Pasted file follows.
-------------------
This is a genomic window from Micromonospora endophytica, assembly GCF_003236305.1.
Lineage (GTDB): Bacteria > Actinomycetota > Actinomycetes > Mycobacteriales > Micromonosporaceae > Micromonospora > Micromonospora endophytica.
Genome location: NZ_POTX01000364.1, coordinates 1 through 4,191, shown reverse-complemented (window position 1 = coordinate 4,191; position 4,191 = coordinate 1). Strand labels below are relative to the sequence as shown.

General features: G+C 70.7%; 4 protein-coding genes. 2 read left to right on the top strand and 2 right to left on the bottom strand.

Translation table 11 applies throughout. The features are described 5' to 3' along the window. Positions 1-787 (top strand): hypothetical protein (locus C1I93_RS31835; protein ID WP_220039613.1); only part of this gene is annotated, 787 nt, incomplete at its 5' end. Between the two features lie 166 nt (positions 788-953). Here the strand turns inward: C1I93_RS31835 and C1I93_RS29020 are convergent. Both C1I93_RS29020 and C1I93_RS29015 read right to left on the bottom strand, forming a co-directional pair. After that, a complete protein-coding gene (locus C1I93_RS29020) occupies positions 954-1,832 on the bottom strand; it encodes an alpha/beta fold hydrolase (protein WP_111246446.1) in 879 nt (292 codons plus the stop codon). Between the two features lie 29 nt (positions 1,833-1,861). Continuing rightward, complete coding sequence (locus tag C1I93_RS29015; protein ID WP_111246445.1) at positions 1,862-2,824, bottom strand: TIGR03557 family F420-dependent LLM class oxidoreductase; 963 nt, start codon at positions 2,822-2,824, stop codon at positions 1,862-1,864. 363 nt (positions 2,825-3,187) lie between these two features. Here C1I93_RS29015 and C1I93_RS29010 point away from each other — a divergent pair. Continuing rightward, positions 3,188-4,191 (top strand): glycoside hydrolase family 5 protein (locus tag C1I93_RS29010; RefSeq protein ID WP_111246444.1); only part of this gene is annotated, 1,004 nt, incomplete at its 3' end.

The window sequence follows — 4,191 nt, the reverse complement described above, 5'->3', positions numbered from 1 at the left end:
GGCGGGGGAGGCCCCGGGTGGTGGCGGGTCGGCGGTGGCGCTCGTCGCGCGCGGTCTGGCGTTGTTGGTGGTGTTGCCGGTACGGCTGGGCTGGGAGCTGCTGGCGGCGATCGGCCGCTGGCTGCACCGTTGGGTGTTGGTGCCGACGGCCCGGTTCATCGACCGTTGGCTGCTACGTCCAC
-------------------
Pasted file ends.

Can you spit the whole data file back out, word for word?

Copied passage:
This is a genomic window from Micromonospora endophytica, assembly GCF_003236305.1.
Lineage (GTDB): Bacteria > Actinomycetota > Actinomycetes > Mycobacteriales > Micromonosporaceae > Micromonospora > Micromonospora endophytica.
Genome location: NZ_POTX01000364.1, coordinates 1 through 4,191, shown reverse-complemented (window position 1 = coordinate 4,191; position 4,191 = coordinate 1). Strand labels below are relative to the sequence as shown.

General features: G+C 70.7%; 4 protein-coding genes. 2 read left to right on the top strand and 2 right to left on the bottom strand.

Translation table 11 applies throughout. The features are described 5' to 3' along the window. Positions 1-787 (top strand): hypothetical protein (locus C1I93_RS31835; protein ID WP_220039613.1); only part of this gene is annotated, 787 nt, incomplete at its 5' end. Between the two features lie 166 nt (positions 788-953). Here the strand turns inward: C1I93_RS31835 and C1I93_RS29020 are convergent. Both C1I93_RS29020 and C1I93_RS29015 read right to left on the bottom strand, forming a co-directional pair. After that, a complete protein-coding gene (locus C1I93_RS29020) occupies positions 954-1,832 on the bottom strand; it encodes an alpha/beta fold hydrolase (protein WP_111246446.1) in 879 nt (292 codons plus the stop codon). Between the two features lie 29 nt (positions 1,833-1,861). Continuing rightward, complete coding sequence (locus tag C1I93_RS29015; protein ID WP_111246445.1) at positions 1,862-2,824, bottom strand: TIGR03557 family F420-dependent LLM class oxidoreductase; 963 nt, start codon at positions 2,822-2,824, stop codon at positions 1,862-1,864. 363 nt (positions 2,825-3,187) lie between these two features. Here C1I93_RS29015 and C1I93_RS29010 point away from each other — a divergent pair. Continuing rightward, positions 3,188-4,191 (top strand): glycoside hydrolase family 5 protein (locus tag C1I93_RS29010; RefSeq protein ID WP_111246444.1); only part of this gene is annotated, 1,004 nt, incomplete at its 3' end.

The window sequence follows — 4,191 nt, the reverse complement described above, 5'->3', positions numbered from 1 at the left end:
GGCGGGGGAGGCCCCGGGTGGTGGCGGGTCGGCGGTGGCGCTCGTCGCGCGCGGTCTGGCGTTGTTGGTGGTGTTGCCGGTACGGCTGGGCTGGGAGCTGCTGGCGGCGATCGGCCGCTGGCTGCACCGTTGGGTGTTGGTGCCGACGGCCCGGTTCATCGACCGTTGGCTGCTACGTCCAC